[sg_popup id=”39″ event=”onload”][/sg_popup]By Scott Krepich, Food and Environmental Application Scientist
The chemical bisphenol A (BPA) is used in the production of some plastics, many of which are utilized in water bottles and food packaging. Because of this, there are some health concerns. According to the Mayo Clinic, research has revealed that BPA can seep into food or beverages from containers that are lined with it. This exposure can be a concern due to possible health effects BPA has on the brain, behavior, and prostate gland of infants and children. Other studies suggest a possible link between BPA and increased blood pressure.
However, the Food and Drug Administration (FDA) has said that BPA is safe at the very low levels that occur in some foods. This assessment is based on review of hundreds of studies.
AOAC, a nonprofit organization that develops analytical methods for a broad spectrum of safety interests, issued a call for methods for the determination of BPA in water and carbonated beverage containers—and luckily for method developers—it’s not a particularly difficult analytical challenge.
Structurally, it’s a non-polar aromatic, with two hydroxy groups:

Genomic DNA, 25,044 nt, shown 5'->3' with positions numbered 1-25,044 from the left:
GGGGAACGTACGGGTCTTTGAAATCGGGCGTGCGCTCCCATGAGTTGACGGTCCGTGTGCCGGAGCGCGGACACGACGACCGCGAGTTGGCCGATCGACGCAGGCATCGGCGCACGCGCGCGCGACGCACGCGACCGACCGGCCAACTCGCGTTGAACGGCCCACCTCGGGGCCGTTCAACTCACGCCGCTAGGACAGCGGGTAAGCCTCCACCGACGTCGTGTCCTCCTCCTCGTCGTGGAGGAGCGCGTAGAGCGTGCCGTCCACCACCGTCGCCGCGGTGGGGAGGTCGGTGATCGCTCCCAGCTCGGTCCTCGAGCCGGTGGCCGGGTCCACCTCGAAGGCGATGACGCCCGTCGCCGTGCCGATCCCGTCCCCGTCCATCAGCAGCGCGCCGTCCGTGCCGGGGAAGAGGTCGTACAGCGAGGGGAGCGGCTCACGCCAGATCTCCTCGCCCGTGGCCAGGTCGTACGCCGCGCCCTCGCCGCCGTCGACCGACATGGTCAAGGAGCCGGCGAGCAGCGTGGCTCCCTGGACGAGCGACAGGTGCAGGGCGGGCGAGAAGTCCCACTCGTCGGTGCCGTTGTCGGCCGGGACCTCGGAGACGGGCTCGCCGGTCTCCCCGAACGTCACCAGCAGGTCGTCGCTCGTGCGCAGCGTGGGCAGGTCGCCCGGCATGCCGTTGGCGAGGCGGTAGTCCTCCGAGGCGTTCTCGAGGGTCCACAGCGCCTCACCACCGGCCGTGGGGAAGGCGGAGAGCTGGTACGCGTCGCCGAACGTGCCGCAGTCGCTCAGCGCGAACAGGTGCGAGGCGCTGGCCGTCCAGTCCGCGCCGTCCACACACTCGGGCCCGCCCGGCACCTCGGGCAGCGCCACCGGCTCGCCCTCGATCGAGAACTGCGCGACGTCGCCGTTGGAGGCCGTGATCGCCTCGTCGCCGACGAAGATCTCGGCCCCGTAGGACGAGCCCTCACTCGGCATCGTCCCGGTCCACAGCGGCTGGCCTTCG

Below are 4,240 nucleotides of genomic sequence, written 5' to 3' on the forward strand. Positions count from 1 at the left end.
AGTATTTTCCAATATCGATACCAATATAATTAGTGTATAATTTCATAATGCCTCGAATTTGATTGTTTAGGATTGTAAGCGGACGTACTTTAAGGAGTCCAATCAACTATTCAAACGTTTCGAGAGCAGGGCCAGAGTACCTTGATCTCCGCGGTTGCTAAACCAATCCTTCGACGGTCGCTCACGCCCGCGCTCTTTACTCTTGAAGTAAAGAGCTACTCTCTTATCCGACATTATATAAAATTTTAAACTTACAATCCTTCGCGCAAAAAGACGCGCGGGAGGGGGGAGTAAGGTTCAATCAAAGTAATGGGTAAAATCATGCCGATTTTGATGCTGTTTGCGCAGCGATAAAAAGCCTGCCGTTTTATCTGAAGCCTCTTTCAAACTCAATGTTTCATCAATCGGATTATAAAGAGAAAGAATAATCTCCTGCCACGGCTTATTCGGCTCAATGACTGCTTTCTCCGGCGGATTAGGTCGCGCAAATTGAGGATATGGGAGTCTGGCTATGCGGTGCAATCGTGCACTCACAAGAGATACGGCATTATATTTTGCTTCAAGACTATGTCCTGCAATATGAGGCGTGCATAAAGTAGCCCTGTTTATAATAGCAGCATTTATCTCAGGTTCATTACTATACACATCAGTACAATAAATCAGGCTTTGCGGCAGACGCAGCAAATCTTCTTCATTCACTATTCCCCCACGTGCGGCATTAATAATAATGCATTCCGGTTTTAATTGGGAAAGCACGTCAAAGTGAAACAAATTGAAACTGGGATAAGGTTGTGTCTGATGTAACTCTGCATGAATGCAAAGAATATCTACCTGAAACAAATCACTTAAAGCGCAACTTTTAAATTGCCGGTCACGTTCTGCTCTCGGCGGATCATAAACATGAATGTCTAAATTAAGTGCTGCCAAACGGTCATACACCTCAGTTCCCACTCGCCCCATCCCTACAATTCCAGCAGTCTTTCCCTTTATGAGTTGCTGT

It’s sparingly soluble in water, but very soluble in organics, including acetonitrile. As such, it chromatographs well under generic reversed phase conditions, such as Kinetex 2.6µ C18 50 x 4.6mm screen at 65:35 acetonitrile: water, 1.5mL/min:
It can also be scaled geometrically, and moved around with changes in eluotropic strength. Other stationary phases, such as phenyl phases, can be used with similar conditions to selectively resolve a range of potential non-polar matrix interferences.
Extracting at higher levels could present a challenge due to poor aqueous solubility. However, a QuEChERS like extraction with acetonitrile and salts can be leveraged for both improved extraction efficiency, as well as some mechanical feasibility from solid containing samples.
Perhaps the largest potential for a challenge could be sensitivity at low levels. For a practical or modern solution to this problem, try concentrating dilute samples via solid phase extraction, or using a more sensitive mass spec detector. Negative ion-mode efficiency may be a lingering concern that can also be overcome with Sciex TurboV™, Ion-drive ion-sources, and/or adding a small amount of ammonium fluoride in mobile phase A, which has become a usefully trendy negative ion-mode enhancing modifier these days.